The Beatles: "White Album" 1968 This double album includes the poppy and fun "Back in the USSR" and the psychedelic and unsettling "Revolution No. 9." Numerous goofy moments include "Rocky Raccoon" and "Ob-La-Di, Ob-La-Da." The George Harrison classic "While My Guitar Gently Weeps" is also found here.
Bob Dylan: "Blonde On Blonde" 1966 One of Dylan's more electrified, eclectic records, it contains some of the legendary songwriter's most memorable work, such as "Rainy Day Women #12 & 35," "Just Like a Woman" and the sprawling "Visions of Johanna."
The Clash: "London Calling" 1979 The Clash incorporated reggae and rockabilly into an overall sound and attitude categorized as punk, and this double album represented the band at its peak. The title song was the band's biggest hit in its native Britain; "The Guns of Brixton" and "Train In Vain (Stand By Me)" are also included here.
Rolling Stones: "Exile On Main St." 1972 Yet another double album on the list, emphasizing how these picks, as Rolling Stone's Anthony DeCurtis explains, strive to be unified albums rather than "one great song and the rest is filler." Among the blues-influenced rock hits here are "Rocks Off" and "Let It Loose."
Marvin Gaye: "What's Going On" 1971 The only R&B appearance in the top 10, this is widely considered the best soul record of all time. The album loosely tells the tale of a Vietnam vet coming home, and in addition to the title track, standouts are "Mercy Mercy Me" and "Inner City Blues."
The Beatles: "Rubber Soul" 1965 The Beatles started exploring more mature, although largely still romantic, territory here, and boldly began experimenting with instrumentation, most notably the use of sitar on "Norwegian Wood." The tracks differ on the U.S. and U.K. releases, with the American version generally considered superior.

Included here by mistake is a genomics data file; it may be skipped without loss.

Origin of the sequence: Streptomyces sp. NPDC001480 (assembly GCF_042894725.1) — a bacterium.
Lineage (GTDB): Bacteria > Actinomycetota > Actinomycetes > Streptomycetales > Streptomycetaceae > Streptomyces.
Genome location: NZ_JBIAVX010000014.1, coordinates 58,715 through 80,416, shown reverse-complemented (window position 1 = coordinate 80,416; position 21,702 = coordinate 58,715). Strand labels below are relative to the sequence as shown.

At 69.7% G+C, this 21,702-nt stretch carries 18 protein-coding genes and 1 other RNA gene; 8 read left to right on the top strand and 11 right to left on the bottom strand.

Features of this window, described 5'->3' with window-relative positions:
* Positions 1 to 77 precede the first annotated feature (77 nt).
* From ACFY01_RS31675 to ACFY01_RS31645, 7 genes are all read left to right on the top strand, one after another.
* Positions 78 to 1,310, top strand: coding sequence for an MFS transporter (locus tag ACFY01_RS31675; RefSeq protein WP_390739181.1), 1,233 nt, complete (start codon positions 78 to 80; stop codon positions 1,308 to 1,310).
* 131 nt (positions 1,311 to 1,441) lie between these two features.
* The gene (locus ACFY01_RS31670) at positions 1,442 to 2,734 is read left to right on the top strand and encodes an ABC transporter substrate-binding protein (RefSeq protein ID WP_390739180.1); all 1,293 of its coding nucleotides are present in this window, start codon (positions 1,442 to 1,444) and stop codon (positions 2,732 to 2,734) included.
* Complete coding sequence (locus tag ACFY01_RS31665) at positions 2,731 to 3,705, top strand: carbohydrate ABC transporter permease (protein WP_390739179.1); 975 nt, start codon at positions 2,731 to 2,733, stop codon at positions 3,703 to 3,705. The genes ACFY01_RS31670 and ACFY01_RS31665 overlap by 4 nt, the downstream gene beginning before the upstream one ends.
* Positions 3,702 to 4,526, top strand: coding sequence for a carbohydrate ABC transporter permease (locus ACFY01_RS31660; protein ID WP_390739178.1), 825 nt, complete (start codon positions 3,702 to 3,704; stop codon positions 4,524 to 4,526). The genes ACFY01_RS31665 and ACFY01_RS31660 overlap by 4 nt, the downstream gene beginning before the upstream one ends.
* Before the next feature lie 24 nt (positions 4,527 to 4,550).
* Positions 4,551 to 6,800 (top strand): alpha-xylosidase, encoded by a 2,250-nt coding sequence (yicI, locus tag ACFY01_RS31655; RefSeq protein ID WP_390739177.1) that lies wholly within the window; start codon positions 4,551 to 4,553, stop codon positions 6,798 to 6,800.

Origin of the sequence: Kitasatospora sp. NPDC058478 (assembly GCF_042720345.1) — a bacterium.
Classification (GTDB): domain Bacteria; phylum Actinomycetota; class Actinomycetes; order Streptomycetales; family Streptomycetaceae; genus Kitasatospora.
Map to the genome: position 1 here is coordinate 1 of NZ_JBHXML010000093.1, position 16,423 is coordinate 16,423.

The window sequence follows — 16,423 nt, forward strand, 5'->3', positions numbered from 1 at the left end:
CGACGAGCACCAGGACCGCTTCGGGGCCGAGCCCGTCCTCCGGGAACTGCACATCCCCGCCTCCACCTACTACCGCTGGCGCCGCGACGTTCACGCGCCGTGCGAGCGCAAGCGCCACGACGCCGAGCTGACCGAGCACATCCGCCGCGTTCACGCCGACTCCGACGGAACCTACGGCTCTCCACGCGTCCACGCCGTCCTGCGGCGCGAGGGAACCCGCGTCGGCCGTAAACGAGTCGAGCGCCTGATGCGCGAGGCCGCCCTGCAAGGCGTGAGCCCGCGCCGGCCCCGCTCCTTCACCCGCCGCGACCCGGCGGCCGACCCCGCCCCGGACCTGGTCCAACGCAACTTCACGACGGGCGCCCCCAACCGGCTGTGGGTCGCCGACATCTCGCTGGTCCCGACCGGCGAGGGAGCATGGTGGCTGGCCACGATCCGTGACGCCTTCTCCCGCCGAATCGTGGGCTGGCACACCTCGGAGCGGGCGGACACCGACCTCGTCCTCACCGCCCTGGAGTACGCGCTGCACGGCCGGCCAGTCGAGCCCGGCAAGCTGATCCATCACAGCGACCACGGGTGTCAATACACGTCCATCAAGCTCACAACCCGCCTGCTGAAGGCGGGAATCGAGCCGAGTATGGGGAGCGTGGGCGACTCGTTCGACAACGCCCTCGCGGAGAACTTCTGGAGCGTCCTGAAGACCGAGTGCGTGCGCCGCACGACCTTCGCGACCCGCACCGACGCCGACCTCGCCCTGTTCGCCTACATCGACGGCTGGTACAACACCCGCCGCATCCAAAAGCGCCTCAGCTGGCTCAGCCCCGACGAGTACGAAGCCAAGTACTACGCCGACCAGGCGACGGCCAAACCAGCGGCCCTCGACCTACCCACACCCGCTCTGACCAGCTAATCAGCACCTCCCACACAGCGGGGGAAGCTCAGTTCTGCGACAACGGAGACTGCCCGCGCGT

Bob Dylan: "Highway 61 Revisited" 1965
Dylan plugged in with a full band for this album, featuring rockers "Tombstone Blues" and the title track. Yet his way with words that made him a folk legend remains front and center.
The Beatles: "Revolver" 1966 Featuring some of John Lennon's most surreal thoughts ("I'm Only Sleeping") and some of Paul McCartney's greatest pop ("Good Day Sunshine"). Most critics agree there is not a weak song in the bunch.
The Beach Boys: "Pet Sounds" 1966 Seeking to top "Rubber Soul," Brian Wilson shut himself in the studio to obsessively craft this lush, orchestrated multi-track pop masterpiece. It redefined the band's sound with a more serious tone, yet their signature harmonies flourished intact. Paul McCartney says this album in turn inspired "Sgt. Pepper's."
The Beatles: "Sgt. Pepper's Lonely Hearts Club Band" 1967 According to DeCurtis, this album "really epitomized what it was possible for a rock 'n' roll album to be." Magical and manic, it threw out the rules, proving what a rock album could be is, in fact, just about anything.